By Ashraf Al Shafaki
Students come to the training each having his or her own needs. Their needs are divided into two categories: educational and non-educational needs. Needs may vary from one student to the other.
As for educational needs, one student may need to learn something in order to be able to apply it at work. Another might need to learn to be able to pass a certification exam. Yet another might need to learn for the love of exploring and learning new things and so on.
For the student that needs to learn in order to use what he or she has learnt at work, the trainer should concentrate on practical ready made solutions that solve common problems. For that who needs to learn to pass a certification exam, the trainer should focus on the concepts and common exam questions. As for that which needs to learn for the pleasure of learning new things, the trainer should focus on exciting parts of the subject and provide lots of exploratory exercises and assignments.
As for the non-educational needs of students, they are not less important than the educational ones. In fact, one should pay particular attention to such needs because they often go unnoticed while they do play a critical role in how well the training goes on. For instance, one student may have a strong need for recognition, another might need to appear superior to others, still another might like to boss around and so on. Understanding such needs and accommodating them can spell the difference between a smoothly running training course and one with a lot of bumps and headache. Ignoring the student that needs recognition might lead him or her to go into side-talks during the lecture. Suppressing the student that likes to show off his superior abilities might lead him or her to repeatedly challenge his or her fellow students or even challenge the trainer himself/herself whenever a concept or piece of information was mentioned thus hindering the learning process.
A competent instructor might ask a student who needs to be bossy or that who needs to appear superior to explain some concepts to his or her colleagues. By fulfilling student needs in such a positive way, not only will the class be saved from negative effects on the course, but the learning process itself may even be enhanced by using such student needs in a positive way for the benefit of the class. A further positive way to use such student needs would be to use their need for showing off as a means of motivating them to perform better on the course. One additional need can be the need for friends and their acceptance. Such need can be used by the trainer to make the student with such a need help out his colleagues in various ways within the learning process such as by supplying them with software or additional course material ... etc.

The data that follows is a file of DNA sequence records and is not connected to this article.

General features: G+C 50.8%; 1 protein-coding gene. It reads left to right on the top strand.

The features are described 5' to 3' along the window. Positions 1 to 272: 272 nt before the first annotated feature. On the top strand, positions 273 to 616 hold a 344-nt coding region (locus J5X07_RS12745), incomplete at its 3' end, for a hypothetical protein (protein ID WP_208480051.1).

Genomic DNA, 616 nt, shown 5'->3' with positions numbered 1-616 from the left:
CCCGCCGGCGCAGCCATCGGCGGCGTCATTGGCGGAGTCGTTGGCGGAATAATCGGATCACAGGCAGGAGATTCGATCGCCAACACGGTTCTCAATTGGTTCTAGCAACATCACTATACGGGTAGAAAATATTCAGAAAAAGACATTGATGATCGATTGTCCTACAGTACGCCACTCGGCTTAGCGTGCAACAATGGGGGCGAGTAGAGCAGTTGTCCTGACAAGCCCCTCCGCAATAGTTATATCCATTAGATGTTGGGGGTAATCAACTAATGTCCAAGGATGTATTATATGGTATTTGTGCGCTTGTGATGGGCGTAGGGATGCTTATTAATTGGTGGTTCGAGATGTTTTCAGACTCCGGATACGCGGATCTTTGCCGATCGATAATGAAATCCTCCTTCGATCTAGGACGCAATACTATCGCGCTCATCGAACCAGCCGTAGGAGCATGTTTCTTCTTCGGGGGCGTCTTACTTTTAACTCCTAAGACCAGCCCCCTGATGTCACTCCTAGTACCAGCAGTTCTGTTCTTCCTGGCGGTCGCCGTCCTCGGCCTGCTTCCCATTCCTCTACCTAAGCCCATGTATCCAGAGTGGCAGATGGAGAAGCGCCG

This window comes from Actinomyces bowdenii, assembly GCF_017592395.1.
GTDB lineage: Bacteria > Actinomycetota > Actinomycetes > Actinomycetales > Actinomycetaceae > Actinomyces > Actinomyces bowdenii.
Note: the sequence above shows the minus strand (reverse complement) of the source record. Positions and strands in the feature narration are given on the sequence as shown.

For a trainer to become competent enough to deliver a smooth and effective course, he or she must understand both the educational and non-educational needs of his or her students and fulfill such needs in a way that benefits students and enhances the overall learning process.
The leader student is usually a single student in a class. This student is generally characterized by a higher degree of knowledge than the rest of the class. The colleagues of the leader student see him or her as more clever and more knowledgeable. Often the rest of the class respect the viewpoints of the leader student.
As a trainer, in order to swing the class in the direction of your choice, focus on controlling the mind of the leader student. If you manage to make the leader student maintain a desired position, hold a certain viewpoint or go for a specific choice then it is highly probable that the rest of the class will follow willingly. Try not to have the views of the leader student clash with yours since this will make you loose a lot of credibility with the rest of the class.
A trainer must strive at all times to treat all students equally not only in terms of grading their quiz sheets or providing them with chances to participate and ask during a training session but even in terms of distributing eye contact with each and every student in as equal a manner as possible.
During a training session, the trainer should move his eyes in a sweeping-like movement over the faces of the trainees. He should divide his attention on the trainees trying as much as possible to give trainees equal shares of eye contact.
Stretching a white space of silence can do wonders for you as a trainer. A trainer that is well in control of the class and the audience is able to master the art of using a pause to galvanize the audience and make them stretch out their antennas in an attempt to grasp every drop of info, every gesture and every word the trainer is about to say after the moment of silence which the experienced trainer extends and stretch for the exact right amount of time, not more nor less, in order to create the best effect he/she wants on the audience. You can gain or regain control of the class and the audience by skillfully manipulating the silent pause technique.
Inter-student bonds might be created along a training course. A smart trainer should work so as to improve the building of such positive bonds and set the learning environment so as not to allow the rise of any negative repulsive relationships between students.
Listen to the opinionated student until the end. Never argue with an opinionated student. After listening till the end, present fact based proof to your opinionated student showing him that he was not correct.